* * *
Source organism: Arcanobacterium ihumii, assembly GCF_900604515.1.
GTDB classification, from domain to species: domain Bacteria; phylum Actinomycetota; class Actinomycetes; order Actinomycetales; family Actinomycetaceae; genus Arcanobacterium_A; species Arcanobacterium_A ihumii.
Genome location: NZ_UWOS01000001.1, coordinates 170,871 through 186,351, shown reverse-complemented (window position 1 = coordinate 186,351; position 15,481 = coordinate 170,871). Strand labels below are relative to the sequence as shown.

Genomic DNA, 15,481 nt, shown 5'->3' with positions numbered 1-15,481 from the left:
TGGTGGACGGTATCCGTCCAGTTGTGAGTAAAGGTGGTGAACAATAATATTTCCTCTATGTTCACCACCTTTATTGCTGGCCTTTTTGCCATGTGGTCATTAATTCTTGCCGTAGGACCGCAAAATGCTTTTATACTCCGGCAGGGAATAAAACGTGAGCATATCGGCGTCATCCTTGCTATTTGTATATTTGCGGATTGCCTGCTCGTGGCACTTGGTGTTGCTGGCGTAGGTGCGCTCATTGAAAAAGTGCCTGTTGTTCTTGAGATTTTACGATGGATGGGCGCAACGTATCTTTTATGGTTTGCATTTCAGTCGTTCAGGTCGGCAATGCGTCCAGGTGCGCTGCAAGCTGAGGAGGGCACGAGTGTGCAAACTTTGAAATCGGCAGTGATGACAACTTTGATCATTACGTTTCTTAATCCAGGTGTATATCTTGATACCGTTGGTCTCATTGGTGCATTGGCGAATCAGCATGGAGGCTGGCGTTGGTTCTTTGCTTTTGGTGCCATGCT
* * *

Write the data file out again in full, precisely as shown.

Source organism: Arcanobacterium ihumii, assembly GCF_900604515.1.
GTDB classification, from domain to species: domain Bacteria; phylum Actinomycetota; class Actinomycetes; order Actinomycetales; family Actinomycetaceae; genus Arcanobacterium_A; species Arcanobacterium_A ihumii.
Genome location: NZ_UWOS01000001.1, coordinates 170,871 through 186,351, shown reverse-complemented (window position 1 = coordinate 186,351; position 15,481 = coordinate 170,871). Strand labels below are relative to the sequence as shown.

Genomic DNA, 15,481 nt, shown 5'->3' with positions numbered 1-15,481 from the left:
TGGTGGACGGTATCCGTCCAGTTGTGAGTAAAGGTGGTGAACAATAATATTTCCTCTATGTTCACCACCTTTATTGCTGGCCTTTTTGCCATGTGGTCATTAATTCTTGCCGTAGGACCGCAAAATGCTTTTATACTCCGGCAGGGAATAAAACGTGAGCATATCGGCGTCATCCTTGCTATTTGTATATTTGCGGATTGCCTGCTCGTGGCACTTGGTGTTGCTGGCGTAGGTGCGCTCATTGAAAAAGTGCCTGTTGTTCTTGAGATTTTACGATGGATGGGCGCAACGTATCTTTTATGGTTTGCATTTCAGTCGTTCAGGTCGGCAATGCGTCCAGGTGCGCTGCAAGCTGAGGAGGGCACGAGTGTGCAAACTTTGAAATCGGCAGTGATGACAACTTTGATCATTACGTTTCTTAATCCAGGTGTATATCTTGATACCGTTGGTCTCATTGGTGCATTGGCGAATCAGCATGGAGGCTGGCGTTGGTTCTTTGCTTTTGGTGCCATGCT